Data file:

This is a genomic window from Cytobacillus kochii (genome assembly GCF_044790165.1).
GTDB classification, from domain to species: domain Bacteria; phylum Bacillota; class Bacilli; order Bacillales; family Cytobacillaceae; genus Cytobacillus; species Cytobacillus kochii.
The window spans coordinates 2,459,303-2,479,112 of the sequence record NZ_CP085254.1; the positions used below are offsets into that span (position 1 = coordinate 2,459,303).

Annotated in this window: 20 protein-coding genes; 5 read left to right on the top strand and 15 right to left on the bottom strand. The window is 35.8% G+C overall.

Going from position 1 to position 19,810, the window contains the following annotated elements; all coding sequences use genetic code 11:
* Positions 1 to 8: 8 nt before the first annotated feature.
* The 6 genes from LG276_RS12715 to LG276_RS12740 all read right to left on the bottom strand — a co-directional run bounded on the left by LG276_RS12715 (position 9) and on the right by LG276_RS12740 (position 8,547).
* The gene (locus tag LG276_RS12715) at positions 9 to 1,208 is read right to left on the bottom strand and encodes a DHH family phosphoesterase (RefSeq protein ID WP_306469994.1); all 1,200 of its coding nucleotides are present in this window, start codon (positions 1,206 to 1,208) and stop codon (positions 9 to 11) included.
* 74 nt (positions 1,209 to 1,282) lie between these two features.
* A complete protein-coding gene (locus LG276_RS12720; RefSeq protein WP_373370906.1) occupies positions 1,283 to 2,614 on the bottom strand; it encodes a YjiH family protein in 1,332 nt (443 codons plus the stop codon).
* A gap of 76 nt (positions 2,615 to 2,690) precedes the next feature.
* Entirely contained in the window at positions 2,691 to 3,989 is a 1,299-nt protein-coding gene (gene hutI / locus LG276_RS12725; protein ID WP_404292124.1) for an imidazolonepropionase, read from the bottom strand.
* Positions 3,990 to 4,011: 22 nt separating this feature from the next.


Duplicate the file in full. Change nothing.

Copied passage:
This is a genomic window from Cytobacillus kochii (genome assembly GCF_044790165.1).
GTDB classification, from domain to species: domain Bacteria; phylum Bacillota; class Bacilli; order Bacillales; family Cytobacillaceae; genus Cytobacillus; species Cytobacillus kochii.
The window spans coordinates 2,459,303-2,479,112 of the sequence record NZ_CP085254.1; the positions used below are offsets into that span (position 1 = coordinate 2,459,303).

Annotated in this window: 20 protein-coding genes; 5 read left to right on the top strand and 15 right to left on the bottom strand. The window is 35.8% G+C overall.

Going from position 1 to position 19,810, the window contains the following annotated elements; all coding sequences use genetic code 11:
* Positions 1 to 8: 8 nt before the first annotated feature.
* The 6 genes from LG276_RS12715 to LG276_RS12740 all read right to left on the bottom strand — a co-directional run bounded on the left by LG276_RS12715 (position 9) and on the right by LG276_RS12740 (position 8,547).
* The gene (locus tag LG276_RS12715) at positions 9 to 1,208 is read right to left on the bottom strand and encodes a DHH family phosphoesterase (RefSeq protein ID WP_306469994.1); all 1,200 of its coding nucleotides are present in this window, start codon (positions 1,206 to 1,208) and stop codon (positions 9 to 11) included.
* 74 nt (positions 1,209 to 1,282) lie between these two features.
* A complete protein-coding gene (locus LG276_RS12720; RefSeq protein WP_373370906.1) occupies positions 1,283 to 2,614 on the bottom strand; it encodes a YjiH family protein in 1,332 nt (443 codons plus the stop codon).
* A gap of 76 nt (positions 2,615 to 2,690) precedes the next feature.
* Entirely contained in the window at positions 2,691 to 3,989 is a 1,299-nt protein-coding gene (gene hutI / locus LG276_RS12725; protein ID WP_404292124.1) for an imidazolonepropionase, read from the bottom strand.
* Positions 3,990 to 4,011: 22 nt separating this feature from the next.